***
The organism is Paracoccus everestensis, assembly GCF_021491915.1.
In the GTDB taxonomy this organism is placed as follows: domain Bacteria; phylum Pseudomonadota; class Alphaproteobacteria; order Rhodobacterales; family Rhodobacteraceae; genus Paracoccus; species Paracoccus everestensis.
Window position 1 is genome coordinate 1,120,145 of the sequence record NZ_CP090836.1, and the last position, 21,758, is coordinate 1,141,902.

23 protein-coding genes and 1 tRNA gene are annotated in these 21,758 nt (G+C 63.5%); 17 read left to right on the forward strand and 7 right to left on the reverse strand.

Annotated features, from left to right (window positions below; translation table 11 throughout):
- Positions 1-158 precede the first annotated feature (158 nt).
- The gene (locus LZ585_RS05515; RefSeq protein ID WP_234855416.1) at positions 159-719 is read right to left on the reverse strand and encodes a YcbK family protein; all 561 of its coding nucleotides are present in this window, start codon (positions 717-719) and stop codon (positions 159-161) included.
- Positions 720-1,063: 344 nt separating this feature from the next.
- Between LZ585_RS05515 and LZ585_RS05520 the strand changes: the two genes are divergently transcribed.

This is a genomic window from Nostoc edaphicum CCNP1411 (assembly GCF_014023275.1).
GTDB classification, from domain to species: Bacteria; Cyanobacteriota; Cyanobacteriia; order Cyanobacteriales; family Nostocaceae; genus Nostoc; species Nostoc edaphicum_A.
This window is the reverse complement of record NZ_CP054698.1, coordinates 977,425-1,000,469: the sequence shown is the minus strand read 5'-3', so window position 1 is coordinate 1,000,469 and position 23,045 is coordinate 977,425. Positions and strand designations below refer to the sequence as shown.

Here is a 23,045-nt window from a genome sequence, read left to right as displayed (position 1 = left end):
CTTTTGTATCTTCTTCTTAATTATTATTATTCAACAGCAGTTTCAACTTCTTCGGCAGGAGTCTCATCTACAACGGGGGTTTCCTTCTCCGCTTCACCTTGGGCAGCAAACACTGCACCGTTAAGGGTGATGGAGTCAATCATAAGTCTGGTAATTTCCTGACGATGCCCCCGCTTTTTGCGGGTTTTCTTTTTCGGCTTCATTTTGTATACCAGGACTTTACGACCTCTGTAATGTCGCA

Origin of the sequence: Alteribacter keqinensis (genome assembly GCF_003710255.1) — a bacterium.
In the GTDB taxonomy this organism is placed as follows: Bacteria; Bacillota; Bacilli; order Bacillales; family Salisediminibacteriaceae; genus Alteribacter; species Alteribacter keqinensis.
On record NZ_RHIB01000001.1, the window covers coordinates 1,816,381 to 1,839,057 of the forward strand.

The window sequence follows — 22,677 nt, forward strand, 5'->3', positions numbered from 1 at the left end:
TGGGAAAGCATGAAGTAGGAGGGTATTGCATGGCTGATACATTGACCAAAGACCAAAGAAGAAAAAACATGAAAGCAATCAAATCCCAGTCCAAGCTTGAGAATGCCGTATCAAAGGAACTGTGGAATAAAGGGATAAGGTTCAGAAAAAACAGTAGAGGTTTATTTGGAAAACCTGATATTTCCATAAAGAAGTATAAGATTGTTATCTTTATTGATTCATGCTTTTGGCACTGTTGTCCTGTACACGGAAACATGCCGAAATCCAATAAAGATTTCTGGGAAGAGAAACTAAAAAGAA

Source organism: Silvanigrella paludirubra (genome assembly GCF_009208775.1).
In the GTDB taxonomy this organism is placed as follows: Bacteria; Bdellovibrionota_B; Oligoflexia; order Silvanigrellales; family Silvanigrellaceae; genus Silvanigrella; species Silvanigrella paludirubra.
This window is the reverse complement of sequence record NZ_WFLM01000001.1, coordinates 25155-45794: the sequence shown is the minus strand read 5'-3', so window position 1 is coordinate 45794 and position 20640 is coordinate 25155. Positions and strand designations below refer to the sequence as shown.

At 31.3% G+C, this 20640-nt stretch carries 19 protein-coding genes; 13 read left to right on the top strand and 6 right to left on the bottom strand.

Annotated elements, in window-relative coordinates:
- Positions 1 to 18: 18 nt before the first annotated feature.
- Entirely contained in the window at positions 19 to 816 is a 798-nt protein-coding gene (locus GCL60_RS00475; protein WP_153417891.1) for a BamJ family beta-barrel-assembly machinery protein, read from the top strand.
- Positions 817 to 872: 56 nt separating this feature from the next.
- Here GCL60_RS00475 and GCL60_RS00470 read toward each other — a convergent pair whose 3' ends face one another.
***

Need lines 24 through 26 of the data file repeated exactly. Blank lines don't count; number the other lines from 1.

Annotated elements, in window-relative coordinates:
- Positions 1 to 18: 18 nt before the first annotated feature.
- Entirely contained in the window at positions 19 to 816 is a 798-nt protein-coding gene (locus GCL60_RS00475; protein WP_153417891.1) for a BamJ family beta-barrel-assembly machinery protein, read from the top strand.